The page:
Oracle Adresses 0-day “TNS Poison”
Last updated on: September 7, 2020
Update Edited to reflect that Oracle has released a configuration workaround, not a patch
This week Oracle released an out-of-band Security alert for the CVE-2012-1675 vulnerability in the Oracle Database Server V10 and V11, addressing a 0-day vulnerability that was recently published on the full-disclosure mailing list under the name "TNS Poison" by Joxean Koret. Apparently Joxean discovered the vulnerability in 2008, then sold it to iSightPartners and was under the mistaken impression that the vulnerability was fixed in last month’s CPU, when he released his advisory. More details can be found in a follow-up post on the ful-disclosure list and a video of the vulnerability being exploited can be seen here
The vulnerability is in the TNS listener part of the Oracle database server and allows an attacker to perform a man-in-the-middle attack by registering an additional database instance in the TNS listener. The listener will then start load-balancing traffic to the new instance. This allows the attacker to receive the database transactions, record them and forward them to the original database. The attacker can potentially modify the transactions and execute commands on the original database server.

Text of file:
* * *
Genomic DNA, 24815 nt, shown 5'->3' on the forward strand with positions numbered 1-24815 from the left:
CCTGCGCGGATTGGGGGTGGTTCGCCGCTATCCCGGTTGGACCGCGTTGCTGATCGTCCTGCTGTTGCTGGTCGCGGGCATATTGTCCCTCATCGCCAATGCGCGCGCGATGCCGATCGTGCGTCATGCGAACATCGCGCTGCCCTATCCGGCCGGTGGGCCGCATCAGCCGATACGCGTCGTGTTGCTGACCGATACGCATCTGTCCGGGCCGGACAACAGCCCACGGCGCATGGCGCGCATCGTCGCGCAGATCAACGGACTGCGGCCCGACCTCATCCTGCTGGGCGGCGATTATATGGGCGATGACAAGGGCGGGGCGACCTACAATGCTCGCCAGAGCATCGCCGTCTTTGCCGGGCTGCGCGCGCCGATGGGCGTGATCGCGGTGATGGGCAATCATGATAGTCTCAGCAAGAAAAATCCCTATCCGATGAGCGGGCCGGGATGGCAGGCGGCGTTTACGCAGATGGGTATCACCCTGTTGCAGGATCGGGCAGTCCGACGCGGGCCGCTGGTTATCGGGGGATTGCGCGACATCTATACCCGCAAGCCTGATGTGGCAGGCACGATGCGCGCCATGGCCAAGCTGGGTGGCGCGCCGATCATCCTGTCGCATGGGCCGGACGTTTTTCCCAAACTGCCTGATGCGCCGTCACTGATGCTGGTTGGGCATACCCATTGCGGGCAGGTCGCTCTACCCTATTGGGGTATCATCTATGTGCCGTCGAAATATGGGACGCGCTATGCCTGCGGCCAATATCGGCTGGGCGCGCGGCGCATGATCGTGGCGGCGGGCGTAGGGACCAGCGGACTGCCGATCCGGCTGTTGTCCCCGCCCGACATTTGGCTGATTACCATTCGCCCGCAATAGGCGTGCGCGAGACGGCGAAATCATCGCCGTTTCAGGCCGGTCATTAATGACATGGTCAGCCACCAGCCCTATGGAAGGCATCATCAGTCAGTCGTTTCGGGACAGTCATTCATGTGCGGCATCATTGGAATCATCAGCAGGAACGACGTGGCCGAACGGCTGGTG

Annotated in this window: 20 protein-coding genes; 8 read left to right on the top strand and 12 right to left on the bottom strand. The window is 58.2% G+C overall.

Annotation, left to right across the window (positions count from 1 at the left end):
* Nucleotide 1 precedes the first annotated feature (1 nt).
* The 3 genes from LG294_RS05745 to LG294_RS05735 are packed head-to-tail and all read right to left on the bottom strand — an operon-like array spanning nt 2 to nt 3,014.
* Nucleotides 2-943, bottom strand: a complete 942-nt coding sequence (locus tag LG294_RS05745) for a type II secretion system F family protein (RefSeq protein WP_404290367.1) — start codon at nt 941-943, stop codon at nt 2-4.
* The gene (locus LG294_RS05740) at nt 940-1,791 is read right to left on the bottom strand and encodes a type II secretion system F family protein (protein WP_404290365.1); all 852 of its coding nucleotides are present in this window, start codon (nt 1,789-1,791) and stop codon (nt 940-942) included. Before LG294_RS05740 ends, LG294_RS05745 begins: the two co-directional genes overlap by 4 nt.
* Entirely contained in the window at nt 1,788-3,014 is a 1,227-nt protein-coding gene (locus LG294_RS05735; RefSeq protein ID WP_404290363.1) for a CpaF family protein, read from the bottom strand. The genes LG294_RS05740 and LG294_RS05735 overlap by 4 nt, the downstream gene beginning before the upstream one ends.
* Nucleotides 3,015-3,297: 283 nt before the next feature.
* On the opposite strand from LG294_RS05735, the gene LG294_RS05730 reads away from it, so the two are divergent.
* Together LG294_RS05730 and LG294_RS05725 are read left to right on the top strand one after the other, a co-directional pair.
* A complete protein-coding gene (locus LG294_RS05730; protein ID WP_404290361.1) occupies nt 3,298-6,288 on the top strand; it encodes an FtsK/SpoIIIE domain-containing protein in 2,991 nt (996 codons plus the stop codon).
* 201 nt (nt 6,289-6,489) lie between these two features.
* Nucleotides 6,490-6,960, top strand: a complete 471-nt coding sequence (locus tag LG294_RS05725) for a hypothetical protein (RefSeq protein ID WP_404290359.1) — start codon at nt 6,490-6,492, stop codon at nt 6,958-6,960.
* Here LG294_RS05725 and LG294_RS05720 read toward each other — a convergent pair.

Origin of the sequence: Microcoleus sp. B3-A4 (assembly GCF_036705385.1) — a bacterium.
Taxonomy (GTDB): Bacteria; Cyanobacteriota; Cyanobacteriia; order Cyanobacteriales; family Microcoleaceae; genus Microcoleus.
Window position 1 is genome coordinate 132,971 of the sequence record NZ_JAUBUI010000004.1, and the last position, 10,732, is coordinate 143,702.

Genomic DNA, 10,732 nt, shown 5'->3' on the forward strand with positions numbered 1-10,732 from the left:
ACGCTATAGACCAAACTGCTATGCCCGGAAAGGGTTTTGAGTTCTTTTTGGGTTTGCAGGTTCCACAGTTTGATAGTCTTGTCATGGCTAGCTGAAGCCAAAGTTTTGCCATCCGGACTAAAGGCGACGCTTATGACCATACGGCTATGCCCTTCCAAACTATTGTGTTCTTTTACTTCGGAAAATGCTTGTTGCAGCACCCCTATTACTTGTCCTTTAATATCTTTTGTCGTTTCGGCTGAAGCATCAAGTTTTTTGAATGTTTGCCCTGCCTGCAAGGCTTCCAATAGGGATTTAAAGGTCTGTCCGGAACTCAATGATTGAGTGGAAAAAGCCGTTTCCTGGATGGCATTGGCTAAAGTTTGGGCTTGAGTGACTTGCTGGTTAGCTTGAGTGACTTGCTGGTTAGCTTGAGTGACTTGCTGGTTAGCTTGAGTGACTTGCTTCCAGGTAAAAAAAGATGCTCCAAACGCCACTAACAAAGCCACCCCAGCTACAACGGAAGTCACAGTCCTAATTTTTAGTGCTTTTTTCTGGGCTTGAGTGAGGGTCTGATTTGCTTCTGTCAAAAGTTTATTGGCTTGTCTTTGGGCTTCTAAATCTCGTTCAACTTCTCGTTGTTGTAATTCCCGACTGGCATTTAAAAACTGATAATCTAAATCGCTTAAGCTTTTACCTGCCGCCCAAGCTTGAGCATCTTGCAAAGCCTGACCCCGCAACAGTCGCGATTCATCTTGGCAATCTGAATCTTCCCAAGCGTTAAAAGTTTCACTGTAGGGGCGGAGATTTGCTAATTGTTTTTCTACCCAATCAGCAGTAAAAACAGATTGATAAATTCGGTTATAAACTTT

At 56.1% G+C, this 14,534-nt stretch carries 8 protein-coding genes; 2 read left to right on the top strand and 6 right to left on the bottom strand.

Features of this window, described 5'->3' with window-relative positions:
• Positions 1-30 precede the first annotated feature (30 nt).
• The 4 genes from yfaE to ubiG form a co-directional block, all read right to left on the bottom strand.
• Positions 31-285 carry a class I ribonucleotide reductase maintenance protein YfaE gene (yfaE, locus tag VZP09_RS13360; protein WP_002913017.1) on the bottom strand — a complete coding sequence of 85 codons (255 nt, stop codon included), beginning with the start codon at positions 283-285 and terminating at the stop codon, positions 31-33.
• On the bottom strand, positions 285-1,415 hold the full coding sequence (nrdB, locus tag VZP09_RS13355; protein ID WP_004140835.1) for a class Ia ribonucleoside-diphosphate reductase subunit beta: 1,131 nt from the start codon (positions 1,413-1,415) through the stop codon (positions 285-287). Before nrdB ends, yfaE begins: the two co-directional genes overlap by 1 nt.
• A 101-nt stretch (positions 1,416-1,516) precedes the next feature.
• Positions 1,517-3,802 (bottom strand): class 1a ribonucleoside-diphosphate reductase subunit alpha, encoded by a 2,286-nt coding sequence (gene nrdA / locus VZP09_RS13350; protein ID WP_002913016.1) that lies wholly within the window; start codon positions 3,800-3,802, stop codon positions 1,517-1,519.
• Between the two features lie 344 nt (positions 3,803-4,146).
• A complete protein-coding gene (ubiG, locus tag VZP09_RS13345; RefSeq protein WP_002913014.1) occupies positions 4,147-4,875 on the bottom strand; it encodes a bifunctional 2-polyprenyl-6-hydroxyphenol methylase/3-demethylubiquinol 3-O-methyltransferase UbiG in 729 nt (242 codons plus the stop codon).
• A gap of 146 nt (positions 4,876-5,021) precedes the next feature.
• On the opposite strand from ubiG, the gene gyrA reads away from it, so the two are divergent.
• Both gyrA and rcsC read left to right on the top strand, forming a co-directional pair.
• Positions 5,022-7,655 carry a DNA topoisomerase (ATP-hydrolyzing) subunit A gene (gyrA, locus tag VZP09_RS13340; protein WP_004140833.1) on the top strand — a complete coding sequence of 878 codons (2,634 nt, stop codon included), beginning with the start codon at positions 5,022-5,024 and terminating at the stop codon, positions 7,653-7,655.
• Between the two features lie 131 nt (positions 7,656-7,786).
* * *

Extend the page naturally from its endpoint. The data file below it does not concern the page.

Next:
While Oracle recommends addressing the vulnerability as soon as possible, we believe that the position of the Oracle databases in your network plays an important role in determining your modification roll-out. Production Oracle database installations typically do not expose their TNS listener to the Internet or even the enterprise network. A good map of your network environment will be helpful in determining where to act first.